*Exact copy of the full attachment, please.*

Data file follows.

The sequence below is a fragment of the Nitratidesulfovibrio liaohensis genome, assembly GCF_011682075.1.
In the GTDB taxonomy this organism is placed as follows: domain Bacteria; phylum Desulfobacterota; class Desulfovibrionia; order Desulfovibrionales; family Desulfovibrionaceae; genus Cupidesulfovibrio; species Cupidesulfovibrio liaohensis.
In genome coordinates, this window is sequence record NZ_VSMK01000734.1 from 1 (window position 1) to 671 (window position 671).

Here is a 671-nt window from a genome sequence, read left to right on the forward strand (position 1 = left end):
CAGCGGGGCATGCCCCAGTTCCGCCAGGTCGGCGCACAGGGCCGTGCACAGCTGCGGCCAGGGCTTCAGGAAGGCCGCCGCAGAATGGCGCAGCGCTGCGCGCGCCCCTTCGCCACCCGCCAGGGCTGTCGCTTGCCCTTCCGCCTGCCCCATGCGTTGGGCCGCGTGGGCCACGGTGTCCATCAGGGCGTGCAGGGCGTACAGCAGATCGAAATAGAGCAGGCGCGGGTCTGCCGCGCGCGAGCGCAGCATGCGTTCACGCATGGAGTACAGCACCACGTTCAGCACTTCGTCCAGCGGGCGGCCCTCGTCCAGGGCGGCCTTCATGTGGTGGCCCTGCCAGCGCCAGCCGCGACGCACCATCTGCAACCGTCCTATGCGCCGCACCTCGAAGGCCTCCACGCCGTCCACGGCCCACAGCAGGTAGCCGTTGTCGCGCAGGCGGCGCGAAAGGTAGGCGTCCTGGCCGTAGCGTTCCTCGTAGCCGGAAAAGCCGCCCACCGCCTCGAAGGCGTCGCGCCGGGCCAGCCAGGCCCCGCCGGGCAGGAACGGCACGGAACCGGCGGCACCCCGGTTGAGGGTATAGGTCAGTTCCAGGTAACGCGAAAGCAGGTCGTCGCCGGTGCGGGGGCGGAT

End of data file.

The sequence below is a fragment of the Nitratidesulfovibrio liaohensis genome, assembly GCF_011682075.1.
In the GTDB taxonomy this organism is placed as follows: domain Bacteria; phylum Desulfobacterota; class Desulfovibrionia; order Desulfovibrionales; family Desulfovibrionaceae; genus Cupidesulfovibrio; species Cupidesulfovibrio liaohensis.
In genome coordinates, this window is sequence record NZ_VSMK01000734.1 from 1 (window position 1) to 671 (window position 671).

Here is a 671-nt window from a genome sequence, read left to right on the forward strand (position 1 = left end):
CAGCGGGGCATGCCCCAGTTCCGCCAGGTCGGCGCACAGGGCCGTGCACAGCTGCGGCCAGGGCTTCAGGAAGGCCGCCGCAGAATGGCGCAGCGCTGCGCGCGCCCCTTCGCCACCCGCCAGGGCTGTCGCTTGCCCTTCCGCCTGCCCCATGCGTTGGGCCGCGTGGGCCACGGTGTCCATCAGGGCGTGCAGGGCGTACAGCAGATCGAAATAGAGCAGGCGCGGGTCTGCCGCGCGCGAGCGCAGCATGCGTTCACGCATGGAGTACAGCACCACGTTCAGCACTTCGTCCAGCGGGCGGCCCTCGTCCAGGGCGGCCTTCATGTGGTGGCCCTGCCAGCGCCAGCCGCGACGCACCATCTGCAACCGTCCTATGCGCCGCACCTCGAAGGCCTCCACGCCGTCCACGGCCCACAGCAGGTAGCCGTTGTCGCGCAGGCGGCGCGAAAGGTAGGCGTCCTGGCCGTAGCGTTCCTCGTAGCCGGAAAAGCCGCCCACCGCCTCGAAGGCGTCGCGCCGGGCCAGCCAGGCCCCGCCGGGCAGGAACGGCACGGAACCGGCGGCACCCCGGTTGAGGGTATAGGTCAGTTCCAGGTAACGCGAAAGCAGGTCGTCGCCGGTGCGGGGGCGGAT